Back out in the bedroom, most of the party had fled. I was officially the second least popular guy at Falltacular. Jennifer and Brian stared hard at me, since this was their room.
“Guys, I’m sorry. He’s never been to something like this before. He’s not driving. I’m gonna get him out of here now.”
I opened up the bathroom door and Chris was still sitting on the toilet as I’d left him.
“All right man, let’s go.”
I put an arm around him and led him out into the hallway. I had the towels grossly bundled in my arm and left them on the side counter at the front desk, before getting him outside onto the steps leading down to PCH. It was still raining. He couldn’t set one foot in front of the other, so I helped him down each one like a baby. “All right man, we have to call Uber.”
“I’m so sorry Darren,” he said, then started crying.
“Hey the night got away from ya.”
He had his phone out but couldn’t even hold it up.
“Here I’ll do it,” I said.
“No I’ve got it,” he insisted, holding it upside down, fumbling until he clicked on the Uber app.
I opened up Uber on my own phone and said, “Chris, what’s your address?”
He relayed it. I did a check to see how much the ride would be, and it came back as $108. I decided my kindness would end short of there. He was still clicking away on his phone, stalled by his password which he couldn’t even type in, let alone remember. Then he clicked his phone and wailed “Siri! Get me a taxi!”
A local service popped up and I took the phone and called it, making arrangements for the trip. Chris laid down on the wet stairs, looking overwhelmingly drunk. I helped hide him from street view and said, “I’ll be right back. Stay here. Don’t go anywhere.”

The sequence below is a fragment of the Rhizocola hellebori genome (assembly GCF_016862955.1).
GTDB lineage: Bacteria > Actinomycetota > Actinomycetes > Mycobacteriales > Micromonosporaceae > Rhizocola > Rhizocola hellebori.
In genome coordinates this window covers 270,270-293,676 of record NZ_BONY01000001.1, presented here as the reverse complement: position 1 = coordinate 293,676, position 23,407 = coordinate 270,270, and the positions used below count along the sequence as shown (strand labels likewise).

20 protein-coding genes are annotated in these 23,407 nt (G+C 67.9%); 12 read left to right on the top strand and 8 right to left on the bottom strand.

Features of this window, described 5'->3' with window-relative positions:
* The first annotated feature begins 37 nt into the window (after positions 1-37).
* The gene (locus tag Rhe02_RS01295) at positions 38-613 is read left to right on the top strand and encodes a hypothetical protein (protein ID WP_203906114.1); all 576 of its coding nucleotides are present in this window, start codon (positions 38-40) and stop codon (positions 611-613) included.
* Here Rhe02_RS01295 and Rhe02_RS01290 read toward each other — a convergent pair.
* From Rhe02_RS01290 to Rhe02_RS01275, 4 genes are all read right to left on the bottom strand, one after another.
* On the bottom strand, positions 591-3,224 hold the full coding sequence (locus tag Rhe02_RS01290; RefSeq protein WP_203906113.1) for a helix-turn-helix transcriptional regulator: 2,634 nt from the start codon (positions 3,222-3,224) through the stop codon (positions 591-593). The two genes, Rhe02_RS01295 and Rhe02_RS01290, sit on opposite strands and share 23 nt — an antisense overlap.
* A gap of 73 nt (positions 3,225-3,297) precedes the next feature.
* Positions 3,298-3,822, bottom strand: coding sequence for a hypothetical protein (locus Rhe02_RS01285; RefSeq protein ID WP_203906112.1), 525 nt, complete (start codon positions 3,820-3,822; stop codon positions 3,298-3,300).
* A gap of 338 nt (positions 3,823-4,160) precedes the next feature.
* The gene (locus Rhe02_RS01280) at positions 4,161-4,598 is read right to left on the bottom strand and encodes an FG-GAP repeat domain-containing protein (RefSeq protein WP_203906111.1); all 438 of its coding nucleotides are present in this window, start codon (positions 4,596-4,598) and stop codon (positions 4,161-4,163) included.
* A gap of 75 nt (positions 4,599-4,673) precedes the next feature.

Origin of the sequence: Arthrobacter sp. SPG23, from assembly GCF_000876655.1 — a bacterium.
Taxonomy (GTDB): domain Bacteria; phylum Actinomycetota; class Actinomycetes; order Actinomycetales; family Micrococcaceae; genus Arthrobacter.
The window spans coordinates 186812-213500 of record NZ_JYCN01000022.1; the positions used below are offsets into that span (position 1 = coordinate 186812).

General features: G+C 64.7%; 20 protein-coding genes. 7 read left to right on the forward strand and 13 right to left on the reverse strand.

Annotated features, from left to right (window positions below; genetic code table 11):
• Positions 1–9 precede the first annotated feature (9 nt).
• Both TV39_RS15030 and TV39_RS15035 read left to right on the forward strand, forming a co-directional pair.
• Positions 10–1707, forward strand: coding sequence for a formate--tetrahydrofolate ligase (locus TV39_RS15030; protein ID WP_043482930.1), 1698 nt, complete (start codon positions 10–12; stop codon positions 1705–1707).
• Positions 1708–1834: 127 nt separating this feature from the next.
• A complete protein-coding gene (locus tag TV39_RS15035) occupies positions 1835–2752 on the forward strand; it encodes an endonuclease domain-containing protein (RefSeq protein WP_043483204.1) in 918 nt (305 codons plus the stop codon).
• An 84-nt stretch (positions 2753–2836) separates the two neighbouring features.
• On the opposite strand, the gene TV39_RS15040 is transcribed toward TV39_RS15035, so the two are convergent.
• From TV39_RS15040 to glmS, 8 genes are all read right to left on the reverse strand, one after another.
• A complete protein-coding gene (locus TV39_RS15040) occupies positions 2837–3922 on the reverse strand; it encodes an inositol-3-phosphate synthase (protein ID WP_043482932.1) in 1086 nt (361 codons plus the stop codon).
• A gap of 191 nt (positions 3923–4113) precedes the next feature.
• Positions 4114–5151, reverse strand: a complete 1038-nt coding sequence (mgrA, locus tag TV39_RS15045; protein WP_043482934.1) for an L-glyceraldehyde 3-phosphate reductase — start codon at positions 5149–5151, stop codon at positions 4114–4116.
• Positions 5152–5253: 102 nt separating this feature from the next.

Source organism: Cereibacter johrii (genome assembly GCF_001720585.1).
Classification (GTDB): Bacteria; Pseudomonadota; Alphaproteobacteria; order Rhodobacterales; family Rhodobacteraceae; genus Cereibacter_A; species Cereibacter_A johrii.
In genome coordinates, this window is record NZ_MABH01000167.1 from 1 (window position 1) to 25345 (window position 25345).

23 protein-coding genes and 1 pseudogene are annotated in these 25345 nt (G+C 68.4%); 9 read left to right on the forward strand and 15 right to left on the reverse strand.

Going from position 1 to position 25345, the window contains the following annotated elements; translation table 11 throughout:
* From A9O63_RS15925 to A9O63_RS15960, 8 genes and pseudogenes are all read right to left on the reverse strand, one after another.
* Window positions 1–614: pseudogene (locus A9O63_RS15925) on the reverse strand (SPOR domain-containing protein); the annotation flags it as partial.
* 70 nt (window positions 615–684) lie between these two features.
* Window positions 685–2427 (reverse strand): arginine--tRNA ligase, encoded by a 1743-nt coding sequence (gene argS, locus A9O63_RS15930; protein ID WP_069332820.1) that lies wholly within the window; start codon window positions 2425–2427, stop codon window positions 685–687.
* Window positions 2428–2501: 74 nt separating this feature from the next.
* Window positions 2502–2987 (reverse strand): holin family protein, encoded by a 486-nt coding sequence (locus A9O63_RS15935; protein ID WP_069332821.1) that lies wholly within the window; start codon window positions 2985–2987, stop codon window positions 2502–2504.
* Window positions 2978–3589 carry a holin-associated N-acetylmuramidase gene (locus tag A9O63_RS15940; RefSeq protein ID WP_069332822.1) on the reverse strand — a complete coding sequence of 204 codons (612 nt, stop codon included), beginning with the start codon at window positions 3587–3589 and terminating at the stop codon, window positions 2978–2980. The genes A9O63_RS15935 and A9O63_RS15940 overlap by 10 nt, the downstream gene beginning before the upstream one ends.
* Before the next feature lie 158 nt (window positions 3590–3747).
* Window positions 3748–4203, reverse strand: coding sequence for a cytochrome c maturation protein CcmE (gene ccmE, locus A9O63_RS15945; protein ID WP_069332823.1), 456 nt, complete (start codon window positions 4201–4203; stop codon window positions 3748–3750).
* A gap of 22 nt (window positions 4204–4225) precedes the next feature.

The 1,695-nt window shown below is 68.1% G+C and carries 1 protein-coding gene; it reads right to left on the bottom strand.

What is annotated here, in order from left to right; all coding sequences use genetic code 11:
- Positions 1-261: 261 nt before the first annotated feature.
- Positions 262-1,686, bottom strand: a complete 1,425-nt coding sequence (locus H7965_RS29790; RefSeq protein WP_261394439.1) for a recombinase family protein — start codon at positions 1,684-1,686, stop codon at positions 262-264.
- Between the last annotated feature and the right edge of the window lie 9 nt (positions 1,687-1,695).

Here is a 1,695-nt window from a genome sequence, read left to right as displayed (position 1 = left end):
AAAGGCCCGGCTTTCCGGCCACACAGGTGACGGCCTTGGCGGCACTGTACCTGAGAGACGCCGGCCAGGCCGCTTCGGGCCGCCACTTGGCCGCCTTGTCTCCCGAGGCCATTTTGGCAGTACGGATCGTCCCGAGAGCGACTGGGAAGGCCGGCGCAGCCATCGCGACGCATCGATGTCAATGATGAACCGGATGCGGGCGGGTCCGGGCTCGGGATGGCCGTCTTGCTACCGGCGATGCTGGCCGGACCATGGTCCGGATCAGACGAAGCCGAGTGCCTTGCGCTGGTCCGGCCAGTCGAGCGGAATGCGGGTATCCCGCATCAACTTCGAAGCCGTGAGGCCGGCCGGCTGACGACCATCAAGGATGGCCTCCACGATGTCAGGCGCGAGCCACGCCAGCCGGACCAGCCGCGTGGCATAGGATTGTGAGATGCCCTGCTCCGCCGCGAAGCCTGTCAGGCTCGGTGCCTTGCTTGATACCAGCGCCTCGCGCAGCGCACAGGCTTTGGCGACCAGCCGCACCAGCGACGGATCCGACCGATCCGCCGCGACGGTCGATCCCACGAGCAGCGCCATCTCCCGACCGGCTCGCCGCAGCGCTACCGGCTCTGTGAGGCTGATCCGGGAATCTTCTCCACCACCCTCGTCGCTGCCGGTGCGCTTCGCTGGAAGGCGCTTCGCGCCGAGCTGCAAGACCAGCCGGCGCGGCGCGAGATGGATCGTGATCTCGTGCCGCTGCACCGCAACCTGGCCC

I jammed in to the front desk and there was an unamused older woman working the counter next to a younger guy. I smelled of Chris’s puke. “Hi there, can we move the couple in room 122 to a different room?”
“We might not have another room available,” the guy said, then started clicking on his computer.
“Why?” the woman asked with a scowl. After all, she had seen us staggering out of there like a zombie apocalypse, and was likely the recipient of the meatball and bile stained towels I’d dropped off along the way. “Why do they need to move?”
“A guest in there got sick. Unfortunately.”
“Oh no,” she said, shaking her head.
“I’ll pay for an upgrade or anything you can do.”
They charged me and made keys to room 130. “I’m really sorry,” I said.
“You wanna give them the keys?” she asked. “Happily.”
I ran down the hall, opened the door to the reek of room 122, and said, “Time to make a move to room 130. I got you guys a different room!”
Jennifer took the key and smiled. “Thank you,” Brian struggled to say.
“It’s the fucking least I can do,” I said, running out of there.
Chris was still outside, passed out on a stairstep, getting rinsed off by the sky. I heard a honk and saw a taxi van creeping out of the hotel parking garage to the right. A tentative driver looked over at us, slightly horrified.
“Chris! Your ride’s here. Let’s get you up.”
I helped him to his feet and he started throwing up again on his shoes. He gagged a little. I figured his taxi would split on him for sure, but the guy stayed. I walked him over and opened up the sliding door. “Hello!” I said, my mock cheer on show. I wedged him into the seat as the driver looked back at him in fear. I told him the exact address and the driver punched it in.
“I need him to pay in advance,” the driver said. “Also, I charge a hundred for cleanup, in the event of.”
“That’s all fine. Chris, give him your credit card.” Miraculously he was able to do that, and the charge went through. The smell in there was already foul.
“Last thing man, give me your wife’s number so I can let her know you’re on your way.”
He waved off the idea. “I’m fine.”
I slammed the van door shut and off the taxi sputtered up PCH. I exhaled and crossed the highway for the bright lights of Del Taco to practically shower in a bathroom sink, then grab a bite as somebody else’s problem flew away into the night.